5 Home Remodeling Tips for Dog-Owners

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You’ve made your house a home for your furry family member. They have a comfortable place to sleep at night, a collection of half-destroyed chew toys and a designated area for their daily meals. In other words, you’ve gone out of your way to ensure your dog is happy and healthy in your home.

Of course, you can always go the extra mile, and not just on your walks. If you plan to remodel your home in the near future, you should consider making a few easy adjustments for your pet — that can improve everyone’s quality of life.

Here are five features and tips to keep in mind as you continue.

1. Keep Your Dog Secure and Safe

Dogs are used to certain routines, and a home improvement project might throw them off. Between loud noises, inaccessible spaces and potential hazards, it’s important for you to start by creating a game plan for your dog during any remodel.

Before the work begins, choose a room where you can safely contain your pet and help them get used to the new space. If you’re installing kitchen cabinets, for example, your dog might not understand why he can’t have dinner in his usual spot. Positive associations with the safe room can go a long way in keeping them comfortable with the chaos of a home project.

2. Choose Pet-Resistant Flooring

Homeowners with hardwood floors are well aware of the dangers of an overexcited dog. While they’re “man’s best friend,” they’re sometimes flooring’s worst enemy. If you’re looking to change up your home’s floors, it may be time to evaluate which rooms would most benefit from materials that are more pet-friendly than most.

It’s advisable to review the pros and cons of the different materials and decide on something that accommodates your dog’s behavior. While there are preventative steps you can take for any material you choose, one of the best choices includes high-quality vinyl, which provides traction for pets without showing scratches.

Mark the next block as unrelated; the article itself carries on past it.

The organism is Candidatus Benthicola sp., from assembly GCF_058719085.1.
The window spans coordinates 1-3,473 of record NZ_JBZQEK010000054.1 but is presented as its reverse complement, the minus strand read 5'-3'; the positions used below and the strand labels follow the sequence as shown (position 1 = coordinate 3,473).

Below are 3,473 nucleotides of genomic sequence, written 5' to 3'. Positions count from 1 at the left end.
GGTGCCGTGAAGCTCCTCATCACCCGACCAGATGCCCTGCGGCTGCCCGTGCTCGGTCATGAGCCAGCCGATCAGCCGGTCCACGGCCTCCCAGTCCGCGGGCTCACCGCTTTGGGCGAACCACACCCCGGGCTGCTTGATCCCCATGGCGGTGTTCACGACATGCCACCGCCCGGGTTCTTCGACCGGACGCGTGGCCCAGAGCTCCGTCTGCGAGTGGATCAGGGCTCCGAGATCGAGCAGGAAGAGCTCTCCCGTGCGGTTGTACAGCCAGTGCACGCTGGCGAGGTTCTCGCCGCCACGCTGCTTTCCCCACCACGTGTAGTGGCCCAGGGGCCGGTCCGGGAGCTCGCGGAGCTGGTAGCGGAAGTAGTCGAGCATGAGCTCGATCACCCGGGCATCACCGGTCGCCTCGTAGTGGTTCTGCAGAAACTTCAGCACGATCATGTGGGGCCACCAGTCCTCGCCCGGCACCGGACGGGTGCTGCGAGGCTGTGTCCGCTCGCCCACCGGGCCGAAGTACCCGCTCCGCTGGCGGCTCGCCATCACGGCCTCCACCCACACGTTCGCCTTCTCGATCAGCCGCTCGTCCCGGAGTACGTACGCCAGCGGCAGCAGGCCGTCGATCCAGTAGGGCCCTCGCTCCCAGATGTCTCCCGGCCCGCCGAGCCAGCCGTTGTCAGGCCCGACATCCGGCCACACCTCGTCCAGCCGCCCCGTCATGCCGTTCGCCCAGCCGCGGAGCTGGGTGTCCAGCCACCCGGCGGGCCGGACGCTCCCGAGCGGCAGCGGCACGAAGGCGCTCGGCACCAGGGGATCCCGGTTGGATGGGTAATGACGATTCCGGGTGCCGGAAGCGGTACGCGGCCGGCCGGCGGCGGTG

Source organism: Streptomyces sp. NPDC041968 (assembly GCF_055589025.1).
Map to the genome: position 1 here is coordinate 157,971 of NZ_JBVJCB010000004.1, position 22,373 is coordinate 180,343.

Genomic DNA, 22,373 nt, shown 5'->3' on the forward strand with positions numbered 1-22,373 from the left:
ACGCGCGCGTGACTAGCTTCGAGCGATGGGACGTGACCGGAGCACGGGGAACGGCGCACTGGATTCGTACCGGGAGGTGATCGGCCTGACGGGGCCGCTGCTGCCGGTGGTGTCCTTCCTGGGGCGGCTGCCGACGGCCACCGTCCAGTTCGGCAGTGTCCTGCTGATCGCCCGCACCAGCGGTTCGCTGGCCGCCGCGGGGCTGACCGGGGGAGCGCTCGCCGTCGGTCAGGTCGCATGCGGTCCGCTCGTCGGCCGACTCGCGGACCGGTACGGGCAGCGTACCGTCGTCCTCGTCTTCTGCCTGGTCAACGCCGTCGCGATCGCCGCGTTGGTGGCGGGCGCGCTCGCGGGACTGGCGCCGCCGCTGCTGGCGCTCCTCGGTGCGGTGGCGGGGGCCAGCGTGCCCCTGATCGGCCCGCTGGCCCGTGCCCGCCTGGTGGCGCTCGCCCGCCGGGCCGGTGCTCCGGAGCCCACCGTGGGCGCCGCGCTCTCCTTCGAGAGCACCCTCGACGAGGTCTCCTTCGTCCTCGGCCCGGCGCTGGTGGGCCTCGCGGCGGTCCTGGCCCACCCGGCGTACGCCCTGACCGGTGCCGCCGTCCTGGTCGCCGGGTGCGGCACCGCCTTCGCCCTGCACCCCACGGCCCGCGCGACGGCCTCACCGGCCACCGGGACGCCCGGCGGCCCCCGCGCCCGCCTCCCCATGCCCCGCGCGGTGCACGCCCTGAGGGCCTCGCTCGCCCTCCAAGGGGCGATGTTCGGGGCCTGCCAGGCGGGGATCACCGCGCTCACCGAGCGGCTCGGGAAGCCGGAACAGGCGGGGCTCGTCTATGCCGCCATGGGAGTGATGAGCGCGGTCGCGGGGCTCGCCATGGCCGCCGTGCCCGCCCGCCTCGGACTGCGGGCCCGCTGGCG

3. Go for Pet-Friendly Landscaping

One of the challenges dog-owners have to deal with is digging. It’s difficult to break this bad habit, and outside of constant scolding, few solutions actually help. Even so, you can preempt this type of problem with more significant alterations to your landscaping if you’re willing to put in the time.

Concerning these alterations, you should consider a designated digging spot. Just set aside an area of your backyard, layer it with mulch or sand and teach your dog to dig in that space, and that space alone. With time and effort, you can condition your dog to stop digging in your grass and garden.

4. Add a Dog Washing Station

After you’ve returned from a lengthy walk along your usual path, you might notice that your dog brought a bit of the path home with them. Normally, you’d handle this dirt, mud and debris with a garden hose, but that’s inconvenient and unwieldy. Neither you nor your dog is likely to enjoy the experience.

With the inclusion of a dog washing station in your home, you can bypass the circumstances of an awkward hose and an anxious animal. These stations are similar in appearance to a shower stall, but they’re half the height. If you’re remodeling your ground-floor laundry room, give thought to this addition.

5. Built-In Sleeping Area

On the subject of integrated features for your furry friend, you might like the idea of a built-in bed. It gives your pet a designated place to sleep — and expands the amount of space you have for furnishings and decor. That said, you should take certain precautions when you’re designing the space. Follow these guidelines:

  • Keep the opening at least twice the standing height and width of your dog.
  • Reinforce the bottom material so it can support at least 1.5 times your dog’s weight.
  • Anchor the structure of the bed to the floor and/or wall to maintain its integrity.

Dog-Friendly Home Remodeling

Moving forward, research the subject of pet safety and home renovation. The noisy whirof power tools and noxious fumes aren’t healthy for your dog, and it’s often best to remove them from the premises until the project is complete. When youbring them back, they’ll feel all the more excited for the amazing changes you’ve made.

About The Author: Holly Welles is a home & garden writer. She shares more advice on creating beauty in your home on her own blog, The Estate Update, and on Twitter.

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